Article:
Johnson City

Johnson City woman speaks after typhoon hits her homeland

JOHNSON CITY, Tenn. - Recovery efforts are underway in the Philippines after much of the island nation was hit by massive typhoon last week.

Up to 10,000 people are said to be dead in the Philippines as a result of the storm's landfall.

The U.S. expects an aircraft carrier with sailors and supplies to arrive within two days.

We spoke with a woman who is miles away from the epicenter of storm, but it's affected by the storm devastation to a very familiar place.

"This is really bad," said Maria O'Hare.

Tears still come to O'Hare's eyes when she looks at her computer and watches the devastation in the Philippines. "When I looked at the map of the epicenter of the storm I thought it would hit my area," said O'Hare.

Typhoon Haiyan made landfall just 50 miles away from her hometown. While she is more than 8,000 miles away from home, the pain of the tragedy still hits close to home as she reads the updates on Facebook.

O'Hare tells us that two of her friends who are from Johnson City were helping bring relief to the area before the storm hit. "She had not even finished her mission after the earthquake hit. She was distributing food and water there," said O'Hare.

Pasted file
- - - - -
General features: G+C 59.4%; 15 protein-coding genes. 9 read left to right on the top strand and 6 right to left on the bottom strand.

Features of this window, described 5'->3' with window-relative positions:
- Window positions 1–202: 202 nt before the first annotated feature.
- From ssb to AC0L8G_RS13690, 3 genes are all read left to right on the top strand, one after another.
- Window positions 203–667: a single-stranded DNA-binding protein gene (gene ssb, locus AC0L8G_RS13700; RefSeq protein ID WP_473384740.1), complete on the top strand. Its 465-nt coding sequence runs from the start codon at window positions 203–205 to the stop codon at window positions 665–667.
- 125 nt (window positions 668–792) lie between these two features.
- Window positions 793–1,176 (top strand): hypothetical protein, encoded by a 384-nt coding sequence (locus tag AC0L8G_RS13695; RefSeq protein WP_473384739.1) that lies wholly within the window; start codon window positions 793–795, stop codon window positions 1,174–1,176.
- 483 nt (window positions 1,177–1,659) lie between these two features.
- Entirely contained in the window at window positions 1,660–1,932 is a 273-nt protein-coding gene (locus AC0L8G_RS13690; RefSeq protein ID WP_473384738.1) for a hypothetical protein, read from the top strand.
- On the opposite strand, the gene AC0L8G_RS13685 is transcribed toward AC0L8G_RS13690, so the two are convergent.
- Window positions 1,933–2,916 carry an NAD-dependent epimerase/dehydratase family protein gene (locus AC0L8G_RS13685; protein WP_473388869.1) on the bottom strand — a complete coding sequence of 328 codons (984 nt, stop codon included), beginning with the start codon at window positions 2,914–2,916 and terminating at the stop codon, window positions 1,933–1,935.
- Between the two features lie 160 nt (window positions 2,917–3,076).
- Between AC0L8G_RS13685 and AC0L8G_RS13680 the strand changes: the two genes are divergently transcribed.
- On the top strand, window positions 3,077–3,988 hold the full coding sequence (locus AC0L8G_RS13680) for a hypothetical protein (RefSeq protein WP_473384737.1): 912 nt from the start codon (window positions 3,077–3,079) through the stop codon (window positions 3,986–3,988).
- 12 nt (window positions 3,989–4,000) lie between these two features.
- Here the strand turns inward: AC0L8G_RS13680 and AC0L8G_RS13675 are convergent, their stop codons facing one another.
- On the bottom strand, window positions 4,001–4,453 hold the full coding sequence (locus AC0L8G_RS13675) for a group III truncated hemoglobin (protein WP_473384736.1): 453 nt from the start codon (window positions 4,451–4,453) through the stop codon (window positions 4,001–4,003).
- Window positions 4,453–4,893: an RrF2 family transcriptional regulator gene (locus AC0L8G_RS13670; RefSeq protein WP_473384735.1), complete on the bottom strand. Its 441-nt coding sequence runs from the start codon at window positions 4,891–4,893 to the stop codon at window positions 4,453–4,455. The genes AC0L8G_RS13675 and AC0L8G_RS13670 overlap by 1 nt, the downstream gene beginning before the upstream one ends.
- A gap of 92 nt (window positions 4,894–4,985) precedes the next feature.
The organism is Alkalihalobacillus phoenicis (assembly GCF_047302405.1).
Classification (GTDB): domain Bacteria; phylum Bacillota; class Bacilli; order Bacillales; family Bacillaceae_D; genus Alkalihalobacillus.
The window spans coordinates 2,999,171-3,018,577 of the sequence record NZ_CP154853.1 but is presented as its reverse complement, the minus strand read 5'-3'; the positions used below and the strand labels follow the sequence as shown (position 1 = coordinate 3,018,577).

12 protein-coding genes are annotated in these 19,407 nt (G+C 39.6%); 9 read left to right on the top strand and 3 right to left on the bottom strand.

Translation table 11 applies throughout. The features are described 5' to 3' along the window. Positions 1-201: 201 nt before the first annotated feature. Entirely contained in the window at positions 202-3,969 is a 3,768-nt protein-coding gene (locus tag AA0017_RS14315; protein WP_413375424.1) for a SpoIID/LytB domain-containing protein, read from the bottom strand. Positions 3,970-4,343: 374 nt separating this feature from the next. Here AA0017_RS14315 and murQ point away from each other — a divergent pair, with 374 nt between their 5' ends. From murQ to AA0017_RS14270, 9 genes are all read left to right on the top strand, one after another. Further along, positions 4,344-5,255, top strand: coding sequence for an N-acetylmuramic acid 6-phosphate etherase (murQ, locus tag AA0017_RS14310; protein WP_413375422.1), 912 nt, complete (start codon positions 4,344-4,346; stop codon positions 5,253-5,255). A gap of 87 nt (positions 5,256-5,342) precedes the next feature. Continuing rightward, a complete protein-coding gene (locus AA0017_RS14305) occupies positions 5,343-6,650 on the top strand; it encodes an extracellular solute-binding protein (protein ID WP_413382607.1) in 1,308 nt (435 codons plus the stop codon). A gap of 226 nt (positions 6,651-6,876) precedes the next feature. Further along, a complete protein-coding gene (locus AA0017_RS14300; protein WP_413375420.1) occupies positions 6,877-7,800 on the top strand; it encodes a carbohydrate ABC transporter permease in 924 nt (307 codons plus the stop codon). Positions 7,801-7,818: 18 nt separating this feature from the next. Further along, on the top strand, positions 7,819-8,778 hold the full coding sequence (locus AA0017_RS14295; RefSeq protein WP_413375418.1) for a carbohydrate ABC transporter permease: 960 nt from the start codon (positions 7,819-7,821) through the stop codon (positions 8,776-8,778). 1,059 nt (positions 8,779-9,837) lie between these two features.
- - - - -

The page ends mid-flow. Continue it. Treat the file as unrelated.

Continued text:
Now, O'Hare's friends are on a new mission to provide food and shelter to storm victims.

Mari Jackson is a friend of O'Hare's and tells us that she was in the Philippines in August. "It was all ok and then just a few days, nights ago," said Mari Jackson. Everything changed then when the storm hit.

Jackson tells me that there is only one thing that can bring the needed relief. "We just pray, that's what we can do," said Jackson.

O'Hare tells us she plans to organize a relief fundraiser in the coming days.

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